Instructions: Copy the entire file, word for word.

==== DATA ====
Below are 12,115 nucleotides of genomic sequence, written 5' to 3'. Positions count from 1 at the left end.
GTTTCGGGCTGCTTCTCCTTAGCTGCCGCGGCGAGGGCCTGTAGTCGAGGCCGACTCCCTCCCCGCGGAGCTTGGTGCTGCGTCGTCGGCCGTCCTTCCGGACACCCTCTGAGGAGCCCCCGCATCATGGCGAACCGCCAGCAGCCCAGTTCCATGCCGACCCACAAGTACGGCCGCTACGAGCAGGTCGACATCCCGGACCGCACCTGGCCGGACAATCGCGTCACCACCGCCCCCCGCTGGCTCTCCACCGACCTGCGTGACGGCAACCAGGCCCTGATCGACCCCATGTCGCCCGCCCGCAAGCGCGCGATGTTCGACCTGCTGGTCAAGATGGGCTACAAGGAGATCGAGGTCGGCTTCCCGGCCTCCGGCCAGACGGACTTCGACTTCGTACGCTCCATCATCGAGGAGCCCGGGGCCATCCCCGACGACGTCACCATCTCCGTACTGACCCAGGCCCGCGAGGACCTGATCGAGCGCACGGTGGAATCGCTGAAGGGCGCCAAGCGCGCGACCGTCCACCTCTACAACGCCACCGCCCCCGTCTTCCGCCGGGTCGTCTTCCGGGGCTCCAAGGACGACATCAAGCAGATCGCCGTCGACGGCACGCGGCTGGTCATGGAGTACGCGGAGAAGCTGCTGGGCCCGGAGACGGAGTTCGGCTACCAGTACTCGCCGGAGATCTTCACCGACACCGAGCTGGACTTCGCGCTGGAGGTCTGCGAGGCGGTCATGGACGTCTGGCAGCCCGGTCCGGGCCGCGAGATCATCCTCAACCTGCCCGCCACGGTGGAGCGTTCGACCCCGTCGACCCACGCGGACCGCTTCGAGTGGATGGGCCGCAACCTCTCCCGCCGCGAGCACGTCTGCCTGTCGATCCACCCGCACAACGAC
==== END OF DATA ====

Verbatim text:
Below are 12,115 nucleotides of genomic sequence, written 5' to 3'. Positions count from 1 at the left end.
GTTTCGGGCTGCTTCTCCTTAGCTGCCGCGGCGAGGGCCTGTAGTCGAGGCCGACTCCCTCCCCGCGGAGCTTGGTGCTGCGTCGTCGGCCGTCCTTCCGGACACCCTCTGAGGAGCCCCCGCATCATGGCGAACCGCCAGCAGCCCAGTTCCATGCCGACCCACAAGTACGGCCGCTACGAGCAGGTCGACATCCCGGACCGCACCTGGCCGGACAATCGCGTCACCACCGCCCCCCGCTGGCTCTCCACCGACCTGCGTGACGGCAACCAGGCCCTGATCGACCCCATGTCGCCCGCCCGCAAGCGCGCGATGTTCGACCTGCTGGTCAAGATGGGCTACAAGGAGATCGAGGTCGGCTTCCCGGCCTCCGGCCAGACGGACTTCGACTTCGTACGCTCCATCATCGAGGAGCCCGGGGCCATCCCCGACGACGTCACCATCTCCGTACTGACCCAGGCCCGCGAGGACCTGATCGAGCGCACGGTGGAATCGCTGAAGGGCGCCAAGCGCGCGACCGTCCACCTCTACAACGCCACCGCCCCCGTCTTCCGCCGGGTCGTCTTCCGGGGCTCCAAGGACGACATCAAGCAGATCGCCGTCGACGGCACGCGGCTGGTCATGGAGTACGCGGAGAAGCTGCTGGGCCCGGAGACGGAGTTCGGCTACCAGTACTCGCCGGAGATCTTCACCGACACCGAGCTGGACTTCGCGCTGGAGGTCTGCGAGGCGGTCATGGACGTCTGGCAGCCCGGTCCGGGCCGCGAGATCATCCTCAACCTGCCCGCCACGGTGGAGCGTTCGACCCCGTCGACCCACGCGGACCGCTTCGAGTGGATGGGCCGCAACCTCTCCCGCCGCGAGCACGTCTGCCTGTCGATCCACCCGCACAACGAC